Does the human mind work like a computer? If so, what kind of computer? A theory known as connectionism offers a revolutionary perspective on these issues. Ken and John delve into cutting-edge cognitive science with Jay McClelland from Stanford University, an architect of the connectionist view.
Connectionism is an innovative theory about how the mind works, and its based on the way the brain and its neurons work. According to the theory, although each of our individual neurons have very little computational power on their own, they have tremendous computational power when organized in combination with one another. Ken and John are joined by guest, James McClelland to discuss the strengths and weaknesses of the connectionist model.
Understanding the way we learn is an age old problem in psychology and according to McClelland, questions surrounding learning motivate the connectionist position. The old-fashioned, artificial intelligence (AI) model of learning stated that because our brains structured in a particular way the from the day we are born, our thoughts must be pre-structured in particular kinds of ways too. For example human language, it was argued, is pre-specified in our genes. Unfortunately, McClelland argues, this AI approach does not make contact with the fact that the way we talk and interact is shaped by our experiences and the things we’ve learned.
McClelland explains that connectionism took hold in the early 1980s when scientists began making better computer models of neurons and way neurons work together in systems. The connectionist theory of learning is that neuron’s are interconnected, and when neuron’s change connections the brain system learns.
John questions McClelland about the relation between connectionism and an older theory, associationism. McClelland agrees that connectionism is a modern version of the same idea but with one key distinction. Associationism is the theory that associations are formed in our minds when two events occur together; we learn by contiguity, and when something new happens we understand it by generalizing and approximating according to our previous association. According to McClelland, the weakness in the associationist argument is the fact that it doesn’t account for how we learn to re-associate events in our minds. We don’t just approximate to understand new information, we learn new information. The connectionist system learns by adjusting the connections between neurons.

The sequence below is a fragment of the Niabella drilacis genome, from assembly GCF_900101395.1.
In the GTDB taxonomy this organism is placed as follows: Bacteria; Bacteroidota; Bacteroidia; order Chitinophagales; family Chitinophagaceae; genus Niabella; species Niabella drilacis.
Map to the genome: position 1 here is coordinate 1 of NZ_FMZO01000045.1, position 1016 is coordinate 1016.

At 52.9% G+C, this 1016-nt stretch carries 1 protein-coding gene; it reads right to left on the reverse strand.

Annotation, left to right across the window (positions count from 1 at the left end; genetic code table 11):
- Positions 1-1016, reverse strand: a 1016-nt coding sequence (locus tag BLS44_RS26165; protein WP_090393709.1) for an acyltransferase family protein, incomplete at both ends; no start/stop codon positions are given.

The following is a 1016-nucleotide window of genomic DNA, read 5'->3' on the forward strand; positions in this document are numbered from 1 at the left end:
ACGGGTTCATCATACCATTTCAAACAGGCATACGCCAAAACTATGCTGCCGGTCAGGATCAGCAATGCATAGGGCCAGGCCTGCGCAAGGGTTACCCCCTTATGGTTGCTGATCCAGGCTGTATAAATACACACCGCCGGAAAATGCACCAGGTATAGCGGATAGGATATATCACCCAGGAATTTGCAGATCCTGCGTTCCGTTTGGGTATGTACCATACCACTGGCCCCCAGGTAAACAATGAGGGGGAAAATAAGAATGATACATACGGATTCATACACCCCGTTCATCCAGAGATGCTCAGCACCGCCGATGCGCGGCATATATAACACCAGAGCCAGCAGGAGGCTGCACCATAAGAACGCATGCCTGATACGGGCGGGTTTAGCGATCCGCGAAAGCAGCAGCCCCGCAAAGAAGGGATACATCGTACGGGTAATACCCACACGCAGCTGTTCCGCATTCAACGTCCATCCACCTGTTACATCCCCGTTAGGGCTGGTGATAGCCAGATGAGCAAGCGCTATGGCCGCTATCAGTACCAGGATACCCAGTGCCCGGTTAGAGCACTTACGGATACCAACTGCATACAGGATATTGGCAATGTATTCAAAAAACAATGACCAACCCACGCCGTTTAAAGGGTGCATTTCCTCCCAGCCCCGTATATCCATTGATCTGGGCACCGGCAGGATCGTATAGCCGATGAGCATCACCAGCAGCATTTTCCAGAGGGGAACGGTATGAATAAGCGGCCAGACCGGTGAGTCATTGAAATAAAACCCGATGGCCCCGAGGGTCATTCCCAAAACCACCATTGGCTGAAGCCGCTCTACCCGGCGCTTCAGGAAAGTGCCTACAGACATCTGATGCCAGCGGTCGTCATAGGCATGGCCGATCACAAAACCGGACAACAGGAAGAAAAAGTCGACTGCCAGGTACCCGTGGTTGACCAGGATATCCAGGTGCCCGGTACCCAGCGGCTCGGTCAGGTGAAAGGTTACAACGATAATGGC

John, Ken and McClelland continue the conversation. They discuss practical applications for connectionist systems in computer science, the effect our emotions have on learning, and some objections to connectionism.
- Roving Philosophical Report (seek to 5:00): April Dembosky talks to us about talking to computers.
James J. McClelland, Lucie Stern Professor and Chair, Department of Psychology Director, Center for Mind, Brain and Computation, Stanford University
- "Connectionism: An Introduction," Consortium on Mind/Brain Science Instruction. (A basic introduction to connectionism divided into three parts. The first begins with "what is connectionism?" The second and third sections cover unit behavior and network behavior, respectively.)
- "Connectionism," Stanford Encyclopedia of Philosophy.
- "History of Connectionism," University of Waterloo Dictionary of Philosophy of Mind.
- Introducing Artificial Intelligence by Henry Brighton and Howard Selina
- Parallel Distributed Processing, Volume 2 by James McClelland
- Connectionism by Michael Robert William Dawson
- Nova-Secrets of the Mind (DVD) by Nova
- The Brain That Changes Itself: Stories of Personal Triumph from the Frontiers of Brain Science (James H. Silberman Books) by Norman Doidge